by WorldTribune Staff, March 7, 2019
Vice President Mike Pence on March 6 announced the U.S. would revoke the visas of 77 individuals tied to Venezuelan dictator Nicolas Maduro and also called out Cuba for propping up Maduro’s brutal socialist regime.
“We will continue to hold the Maduro regime accountable until ‘libertad’ is restored in Venezuela,” Pence said during an annual Latino Coalition event in Washington.
Among those whose visas were revoked are many officials of the Maduro regime and their families, Pence said.
“The truth is … their oppressors do not act alone,” Pence said, referring to the Venezuelan people. “The truth is the only way Maduro clings to power is with the brutality of his supporters, and with the help he receives from communist Cuba.”
“As President Trump said in his speech to Venezuelan exiles in Miami not long ago, Maduro is not a Venezuelan patriot, he is a Cuban puppet,” Pence said.
Pence’s remarks came two days after internationally recognized interim President Juan Guaido returned to Venezuela in defiance of the Maduro regime’s threat to arrest him.
“Already in our beloved land! Venezuela, we have just passed migration and we will mobilize where our people are!” Guaido wrote in Spanish on Twitter. “We enter Venezuela as free citizens, no one tells us otherwise.”
U.S. national security adviser John Bolton warned Maduro against harming Guaido, who is recognized by more than 50 nations as the legitimate leader of Venezuela.
“Any threats or acts against his safe return will be met with a strong and significant response from the United States and the international community,” Bolton tweeted.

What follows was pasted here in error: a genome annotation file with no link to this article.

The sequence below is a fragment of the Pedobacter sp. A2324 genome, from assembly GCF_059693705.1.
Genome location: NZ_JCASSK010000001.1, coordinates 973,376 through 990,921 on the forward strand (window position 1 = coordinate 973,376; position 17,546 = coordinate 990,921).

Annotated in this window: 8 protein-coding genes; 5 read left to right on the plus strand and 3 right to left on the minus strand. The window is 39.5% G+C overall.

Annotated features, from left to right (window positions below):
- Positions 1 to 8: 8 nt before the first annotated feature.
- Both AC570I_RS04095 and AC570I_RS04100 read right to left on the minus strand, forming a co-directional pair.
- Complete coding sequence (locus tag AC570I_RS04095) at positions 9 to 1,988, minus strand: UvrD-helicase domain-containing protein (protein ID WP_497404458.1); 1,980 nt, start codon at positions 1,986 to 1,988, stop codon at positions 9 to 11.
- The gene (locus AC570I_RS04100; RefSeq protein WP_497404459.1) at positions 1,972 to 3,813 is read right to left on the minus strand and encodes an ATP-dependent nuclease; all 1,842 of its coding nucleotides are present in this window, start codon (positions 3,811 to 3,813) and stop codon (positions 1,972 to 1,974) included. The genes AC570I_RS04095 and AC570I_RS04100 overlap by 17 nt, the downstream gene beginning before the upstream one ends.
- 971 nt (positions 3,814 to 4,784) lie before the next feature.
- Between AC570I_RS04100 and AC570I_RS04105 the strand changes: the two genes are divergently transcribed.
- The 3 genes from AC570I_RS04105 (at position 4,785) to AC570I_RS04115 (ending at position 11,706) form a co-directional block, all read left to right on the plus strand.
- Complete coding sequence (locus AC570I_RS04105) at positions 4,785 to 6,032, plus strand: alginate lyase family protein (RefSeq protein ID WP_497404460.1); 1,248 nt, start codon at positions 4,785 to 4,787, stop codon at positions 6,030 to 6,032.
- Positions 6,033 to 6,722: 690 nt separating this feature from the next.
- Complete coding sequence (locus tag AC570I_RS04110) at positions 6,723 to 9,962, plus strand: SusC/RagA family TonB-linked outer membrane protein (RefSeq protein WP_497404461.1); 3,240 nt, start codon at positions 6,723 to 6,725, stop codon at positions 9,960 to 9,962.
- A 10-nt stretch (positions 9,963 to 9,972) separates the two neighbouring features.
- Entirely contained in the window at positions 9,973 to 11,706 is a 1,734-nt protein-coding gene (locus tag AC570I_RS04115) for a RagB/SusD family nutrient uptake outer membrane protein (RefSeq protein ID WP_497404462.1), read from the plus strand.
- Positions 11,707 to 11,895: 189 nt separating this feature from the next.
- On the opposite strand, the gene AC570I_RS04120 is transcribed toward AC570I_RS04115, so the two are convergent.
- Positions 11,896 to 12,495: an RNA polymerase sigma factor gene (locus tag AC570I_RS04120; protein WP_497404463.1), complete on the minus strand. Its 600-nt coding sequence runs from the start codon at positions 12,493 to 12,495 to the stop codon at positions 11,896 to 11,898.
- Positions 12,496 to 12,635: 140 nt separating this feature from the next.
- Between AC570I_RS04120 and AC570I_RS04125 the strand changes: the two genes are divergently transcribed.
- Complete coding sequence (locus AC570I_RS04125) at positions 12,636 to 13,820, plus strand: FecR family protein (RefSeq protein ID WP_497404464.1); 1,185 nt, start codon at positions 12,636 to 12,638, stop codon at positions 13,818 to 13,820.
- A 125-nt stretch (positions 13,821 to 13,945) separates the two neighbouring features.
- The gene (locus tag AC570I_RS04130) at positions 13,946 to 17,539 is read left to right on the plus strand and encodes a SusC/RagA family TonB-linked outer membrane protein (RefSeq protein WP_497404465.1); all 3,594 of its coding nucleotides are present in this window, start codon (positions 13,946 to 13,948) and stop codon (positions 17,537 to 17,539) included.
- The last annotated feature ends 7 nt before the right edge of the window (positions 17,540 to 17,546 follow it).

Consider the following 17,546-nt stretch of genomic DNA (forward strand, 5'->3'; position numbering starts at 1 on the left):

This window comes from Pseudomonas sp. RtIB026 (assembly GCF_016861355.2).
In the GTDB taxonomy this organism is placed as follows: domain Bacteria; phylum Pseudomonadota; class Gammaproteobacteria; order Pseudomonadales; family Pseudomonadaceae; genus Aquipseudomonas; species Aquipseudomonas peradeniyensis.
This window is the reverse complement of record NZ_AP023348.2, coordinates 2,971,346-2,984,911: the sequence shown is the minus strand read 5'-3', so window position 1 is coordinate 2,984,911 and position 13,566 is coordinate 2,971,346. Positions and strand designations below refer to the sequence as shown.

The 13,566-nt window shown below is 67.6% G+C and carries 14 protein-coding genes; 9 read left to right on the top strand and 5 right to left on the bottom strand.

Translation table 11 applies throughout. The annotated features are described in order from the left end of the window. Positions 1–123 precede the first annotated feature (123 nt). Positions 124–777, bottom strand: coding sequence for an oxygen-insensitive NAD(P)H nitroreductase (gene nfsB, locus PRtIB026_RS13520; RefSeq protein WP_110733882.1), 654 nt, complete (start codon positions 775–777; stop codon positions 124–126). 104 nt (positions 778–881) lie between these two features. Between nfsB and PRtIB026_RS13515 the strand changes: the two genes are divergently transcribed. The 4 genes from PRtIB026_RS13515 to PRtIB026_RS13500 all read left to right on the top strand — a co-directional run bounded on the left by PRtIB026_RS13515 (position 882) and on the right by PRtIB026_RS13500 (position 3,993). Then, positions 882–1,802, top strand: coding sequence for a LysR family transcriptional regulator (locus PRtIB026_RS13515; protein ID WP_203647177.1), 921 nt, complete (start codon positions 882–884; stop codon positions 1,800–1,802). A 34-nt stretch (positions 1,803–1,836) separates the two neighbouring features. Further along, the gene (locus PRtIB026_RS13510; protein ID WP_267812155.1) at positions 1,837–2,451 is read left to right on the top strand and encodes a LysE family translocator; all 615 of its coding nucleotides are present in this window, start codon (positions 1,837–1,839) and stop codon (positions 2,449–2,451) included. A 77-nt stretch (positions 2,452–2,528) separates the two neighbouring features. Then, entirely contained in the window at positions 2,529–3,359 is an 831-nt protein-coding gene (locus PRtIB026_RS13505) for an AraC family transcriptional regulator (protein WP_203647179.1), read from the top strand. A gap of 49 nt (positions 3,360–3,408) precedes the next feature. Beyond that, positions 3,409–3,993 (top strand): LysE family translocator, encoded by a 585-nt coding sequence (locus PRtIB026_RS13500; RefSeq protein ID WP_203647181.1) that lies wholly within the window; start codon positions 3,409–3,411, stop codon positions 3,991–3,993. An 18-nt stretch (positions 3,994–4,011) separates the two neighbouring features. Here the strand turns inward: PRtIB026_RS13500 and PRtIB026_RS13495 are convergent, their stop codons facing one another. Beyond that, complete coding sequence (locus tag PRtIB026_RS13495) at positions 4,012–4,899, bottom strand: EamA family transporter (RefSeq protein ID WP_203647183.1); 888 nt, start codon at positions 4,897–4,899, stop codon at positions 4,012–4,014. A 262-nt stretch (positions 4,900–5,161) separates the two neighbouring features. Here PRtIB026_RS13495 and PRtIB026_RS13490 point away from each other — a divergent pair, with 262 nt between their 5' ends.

On March 1, the United States imposed targeted visa sanctions on specific individuals deemed responsible for helping Maduro undermine Venezuela’s democracy, and whose enriched family members may attempt to abscond to the safety of the United States, according to a report by The Epoch Times.
“Maduro supporters that abuse or violate human rights, steal from the Venezuelan people, or undermine Venezuela’s democracy are not welcome in the United States,” read a State Department press release that announced the initial visa revocations.
“Neither are their family members who enjoy a privileged lifestyle at the expense of the liberty and prosperity of millions of Venezuelans,” the statement continued.
The U.S. Treasury Department imposed additional sanctions against six security officials of the Maduro regime, who were associated with obstructing the entry of international humanitarian aid and violence against those who attempted to deliver the assistance, the Epoch Times report noted.
U.S. Secretary of State Mike Pompeo also took aim at Cuba.
Pompeo announced a temporary suspension of the Libertad Act of 1996, with an exception allowing U.S nationals the right to sue Cuban “entities and sub-entities” under the control of Cuban military intelligence and security forces.
“Today I announce an exception to the 30-day suspension of #TitleIII of the Libertad Act,” Pompeo wrote on Twitter, adding, “We must hold #Cuba accountable and make whole U.S. claimants for assets seized by the Cuban government. Doing business with Cuba is not worth trafficking in confiscated property.”